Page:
In September, President Donald Trump tweeted a new condition for a potential deal with Democrats on immigration. Trump warned that he would not budge on allowing the failed “chain migration” program to continue in the United States.
“CHAIN MIGRATION cannot be allowed to be part of any legislation on Immigration!” he wrote.
Business Insider attempted to paint a softer picture of the harsh realities (like terrorism) that chain migration brings with the unpopular program to the United States.
Chain migration is a term almost exclusively used by immigration hardliners when referring to the family-reunification-based component of the US immigration system, through which US citizens or lawful permanent residents may sponsor close family members to join them in the US.
Prominent anti-immigration groups like the Federation for American Immigration Reform and NumbersUSA have frequently denounced chain migration, describing it as a process that admits “indefinite” numbers of unskilled immigrants based on family connections alone and that prompts foreigners to view US immigration as a “right or entitlement.”
Immigration proponents, however, describe family-based immigration as essential in helping new immigrants assimilate into US society. The American Immigration Council argues that newcomers who can bring family members with them when they immigrate to the US have stronger social and economic support that helps them “navigate the system.”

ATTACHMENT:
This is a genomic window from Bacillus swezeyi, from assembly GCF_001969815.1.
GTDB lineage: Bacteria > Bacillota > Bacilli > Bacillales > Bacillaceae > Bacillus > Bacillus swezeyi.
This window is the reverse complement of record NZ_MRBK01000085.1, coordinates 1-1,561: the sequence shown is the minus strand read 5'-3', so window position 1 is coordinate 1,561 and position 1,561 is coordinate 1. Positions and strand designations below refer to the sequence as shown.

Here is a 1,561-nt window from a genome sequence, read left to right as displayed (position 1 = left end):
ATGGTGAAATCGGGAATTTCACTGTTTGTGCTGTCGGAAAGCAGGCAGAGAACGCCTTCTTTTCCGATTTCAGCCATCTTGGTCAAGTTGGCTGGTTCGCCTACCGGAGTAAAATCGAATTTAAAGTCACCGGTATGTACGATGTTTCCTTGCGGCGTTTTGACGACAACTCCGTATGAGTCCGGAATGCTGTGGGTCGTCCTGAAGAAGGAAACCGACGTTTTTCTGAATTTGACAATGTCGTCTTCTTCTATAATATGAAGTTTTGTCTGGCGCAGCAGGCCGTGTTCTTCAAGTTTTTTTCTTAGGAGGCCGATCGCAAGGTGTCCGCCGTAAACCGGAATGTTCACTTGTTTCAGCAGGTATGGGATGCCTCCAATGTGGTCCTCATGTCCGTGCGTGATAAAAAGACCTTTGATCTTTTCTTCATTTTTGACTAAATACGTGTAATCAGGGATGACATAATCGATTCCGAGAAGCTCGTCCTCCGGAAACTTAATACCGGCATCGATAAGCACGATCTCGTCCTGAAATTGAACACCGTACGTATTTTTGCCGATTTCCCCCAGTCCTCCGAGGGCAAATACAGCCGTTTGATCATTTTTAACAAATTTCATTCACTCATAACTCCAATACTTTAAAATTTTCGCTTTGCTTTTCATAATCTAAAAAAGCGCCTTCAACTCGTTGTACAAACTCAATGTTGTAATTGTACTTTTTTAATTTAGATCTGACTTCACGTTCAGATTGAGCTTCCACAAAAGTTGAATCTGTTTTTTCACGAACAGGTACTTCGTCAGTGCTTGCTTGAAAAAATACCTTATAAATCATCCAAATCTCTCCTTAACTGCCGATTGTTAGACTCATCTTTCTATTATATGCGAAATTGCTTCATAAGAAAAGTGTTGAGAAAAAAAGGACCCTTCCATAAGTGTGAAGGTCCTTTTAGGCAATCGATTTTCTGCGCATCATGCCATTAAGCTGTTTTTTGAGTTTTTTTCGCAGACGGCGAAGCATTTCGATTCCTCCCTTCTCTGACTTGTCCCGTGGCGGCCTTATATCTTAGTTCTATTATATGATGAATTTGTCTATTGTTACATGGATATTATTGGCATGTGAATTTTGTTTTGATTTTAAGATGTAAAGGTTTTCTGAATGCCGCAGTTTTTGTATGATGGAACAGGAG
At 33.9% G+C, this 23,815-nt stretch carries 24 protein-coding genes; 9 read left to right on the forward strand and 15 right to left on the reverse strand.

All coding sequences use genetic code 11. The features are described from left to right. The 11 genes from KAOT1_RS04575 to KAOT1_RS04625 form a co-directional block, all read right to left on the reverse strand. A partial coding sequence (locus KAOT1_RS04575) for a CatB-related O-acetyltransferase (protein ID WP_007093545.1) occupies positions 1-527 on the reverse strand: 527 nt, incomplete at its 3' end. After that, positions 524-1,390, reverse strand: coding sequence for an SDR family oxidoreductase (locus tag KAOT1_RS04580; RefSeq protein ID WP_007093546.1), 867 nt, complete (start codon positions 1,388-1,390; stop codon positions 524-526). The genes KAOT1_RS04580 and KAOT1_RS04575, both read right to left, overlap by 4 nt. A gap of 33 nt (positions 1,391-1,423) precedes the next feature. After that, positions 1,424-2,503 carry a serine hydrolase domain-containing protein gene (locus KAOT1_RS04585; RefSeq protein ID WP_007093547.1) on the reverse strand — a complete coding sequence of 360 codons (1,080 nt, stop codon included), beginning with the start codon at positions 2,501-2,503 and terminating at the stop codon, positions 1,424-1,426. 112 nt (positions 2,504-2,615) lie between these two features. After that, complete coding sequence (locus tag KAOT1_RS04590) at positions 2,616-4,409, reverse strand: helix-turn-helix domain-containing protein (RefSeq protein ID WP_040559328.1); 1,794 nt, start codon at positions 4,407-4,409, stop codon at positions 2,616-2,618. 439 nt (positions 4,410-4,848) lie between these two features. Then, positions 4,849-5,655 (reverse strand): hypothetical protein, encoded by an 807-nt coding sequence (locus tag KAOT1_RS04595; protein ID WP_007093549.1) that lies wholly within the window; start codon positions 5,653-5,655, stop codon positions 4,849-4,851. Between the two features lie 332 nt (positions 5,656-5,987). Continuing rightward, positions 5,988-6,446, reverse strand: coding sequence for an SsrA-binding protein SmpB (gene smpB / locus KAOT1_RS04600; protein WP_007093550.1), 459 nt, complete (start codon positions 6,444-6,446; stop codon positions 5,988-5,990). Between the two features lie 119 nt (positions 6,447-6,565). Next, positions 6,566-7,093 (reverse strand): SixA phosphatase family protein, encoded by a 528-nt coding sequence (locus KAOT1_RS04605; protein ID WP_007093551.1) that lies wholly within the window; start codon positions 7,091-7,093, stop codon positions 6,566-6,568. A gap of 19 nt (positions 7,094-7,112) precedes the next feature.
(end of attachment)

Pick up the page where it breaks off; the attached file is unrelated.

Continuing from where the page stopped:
Trump’s tweet about chain migration on Friday could signal a new bump in the road for any immigration deal with Democrats. The bipartisan Dream Act, recently reintroduced in Congress by Democratic Sen. Dick Durbin and Republican Sen. Lindsey Graham, includes a pathway to citizenship for the so-called Dreamers, whose protections under the DACA program will be phased out over the next six months.
Today, we learned the ugly truth about the consequences we face by allowing illegal aliens and immigrants from terror hotbed nations to welcome “family members” to America.
FOX News reports– An attempted suicide bomber who set off a rush-hour explosion at the nation’s busiest bus terminal is a Bangladeshi national living in Brooklyn who was inspired by ISIS, law enforcement officials said.
The suspect in Monday morning’s blast at Port Authority in midtown Manhattan was identified as Akayed Ullah, 27. Ullah strapped a pipe bomb to his body with Velcro and zip ties, and it detonated in a subway corridor, police said.
From police sources: pic.twitter.com/xFNagGmoh6
— Joe Borelli (@JoeBorelliNYC) December 11, 2017
Ullah lived in Brooklyn after he entered the U.S. in 2011 from Bangladesh on a chain migration visa, Department of Homeland Security Press Secretary Tyler Houlton said in a statement.
The DHS said Ullah came to the U.S. on an F43 visa, a preferential visa available for those with family in the U.S. who are citizens.
He was considered a “Lawful Permanent Resident from Bangladesh,” Houlton told Fox News.